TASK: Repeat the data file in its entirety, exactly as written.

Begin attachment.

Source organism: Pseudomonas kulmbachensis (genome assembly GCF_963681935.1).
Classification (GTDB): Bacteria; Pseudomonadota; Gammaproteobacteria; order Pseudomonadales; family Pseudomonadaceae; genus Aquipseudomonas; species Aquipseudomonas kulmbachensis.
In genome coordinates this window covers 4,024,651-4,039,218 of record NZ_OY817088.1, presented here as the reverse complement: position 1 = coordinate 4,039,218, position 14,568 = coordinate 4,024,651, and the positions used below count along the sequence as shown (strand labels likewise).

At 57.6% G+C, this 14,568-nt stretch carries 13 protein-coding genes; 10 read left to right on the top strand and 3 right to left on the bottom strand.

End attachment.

Source organism: Pseudomonas kulmbachensis (genome assembly GCF_963681935.1).
Classification (GTDB): Bacteria; Pseudomonadota; Gammaproteobacteria; order Pseudomonadales; family Pseudomonadaceae; genus Aquipseudomonas; species Aquipseudomonas kulmbachensis.
In genome coordinates this window covers 4,024,651-4,039,218 of record NZ_OY817088.1, presented here as the reverse complement: position 1 = coordinate 4,039,218, position 14,568 = coordinate 4,024,651, and the positions used below count along the sequence as shown (strand labels likewise).

At 57.6% G+C, this 14,568-nt stretch carries 13 protein-coding genes; 10 read left to right on the top strand and 3 right to left on the bottom strand.